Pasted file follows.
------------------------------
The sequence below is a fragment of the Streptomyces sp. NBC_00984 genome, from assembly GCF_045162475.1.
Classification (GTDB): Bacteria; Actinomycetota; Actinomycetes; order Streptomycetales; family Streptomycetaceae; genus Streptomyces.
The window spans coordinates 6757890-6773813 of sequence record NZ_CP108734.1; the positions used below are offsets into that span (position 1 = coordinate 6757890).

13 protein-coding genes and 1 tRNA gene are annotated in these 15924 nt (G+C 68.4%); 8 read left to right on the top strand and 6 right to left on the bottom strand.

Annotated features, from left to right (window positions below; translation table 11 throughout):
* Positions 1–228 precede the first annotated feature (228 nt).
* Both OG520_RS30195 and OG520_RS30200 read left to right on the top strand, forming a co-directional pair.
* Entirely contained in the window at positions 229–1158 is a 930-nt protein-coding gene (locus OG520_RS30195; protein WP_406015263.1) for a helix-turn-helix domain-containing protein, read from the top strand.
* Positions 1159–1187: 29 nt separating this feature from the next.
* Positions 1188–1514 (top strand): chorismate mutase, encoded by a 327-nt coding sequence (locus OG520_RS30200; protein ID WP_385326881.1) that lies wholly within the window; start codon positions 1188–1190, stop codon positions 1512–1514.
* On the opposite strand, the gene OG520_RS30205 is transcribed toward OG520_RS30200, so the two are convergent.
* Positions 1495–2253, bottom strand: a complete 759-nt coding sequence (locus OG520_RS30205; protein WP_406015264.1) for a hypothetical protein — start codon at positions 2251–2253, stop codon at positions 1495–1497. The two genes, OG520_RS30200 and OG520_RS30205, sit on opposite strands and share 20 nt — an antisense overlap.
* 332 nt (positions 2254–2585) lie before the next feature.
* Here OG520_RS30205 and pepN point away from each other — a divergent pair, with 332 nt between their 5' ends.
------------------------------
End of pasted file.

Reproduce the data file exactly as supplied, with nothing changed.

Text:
The sequence below is a fragment of the Streptomyces sp. NBC_00984 genome, from assembly GCF_045162475.1.
Classification (GTDB): Bacteria; Actinomycetota; Actinomycetes; order Streptomycetales; family Streptomycetaceae; genus Streptomyces.
The window spans coordinates 6757890-6773813 of sequence record NZ_CP108734.1; the positions used below are offsets into that span (position 1 = coordinate 6757890).

13 protein-coding genes and 1 tRNA gene are annotated in these 15924 nt (G+C 68.4%); 8 read left to right on the top strand and 6 right to left on the bottom strand.

Annotated features, from left to right (window positions below; translation table 11 throughout):
* Positions 1–228 precede the first annotated feature (228 nt).
* Both OG520_RS30195 and OG520_RS30200 read left to right on the top strand, forming a co-directional pair.
* Entirely contained in the window at positions 229–1158 is a 930-nt protein-coding gene (locus OG520_RS30195; protein WP_406015263.1) for a helix-turn-helix domain-containing protein, read from the top strand.
* Positions 1159–1187: 29 nt separating this feature from the next.
* Positions 1188–1514 (top strand): chorismate mutase, encoded by a 327-nt coding sequence (locus OG520_RS30200; protein ID WP_385326881.1) that lies wholly within the window; start codon positions 1188–1190, stop codon positions 1512–1514.
* On the opposite strand, the gene OG520_RS30205 is transcribed toward OG520_RS30200, so the two are convergent.
* Positions 1495–2253, bottom strand: a complete 759-nt coding sequence (locus OG520_RS30205; protein WP_406015264.1) for a hypothetical protein — start codon at positions 2251–2253, stop codon at positions 1495–1497. The two genes, OG520_RS30200 and OG520_RS30205, sit on opposite strands and share 20 nt — an antisense overlap.
* 332 nt (positions 2254–2585) lie before the next feature.
* Here OG520_RS30205 and pepN point away from each other — a divergent pair, with 332 nt between their 5' ends.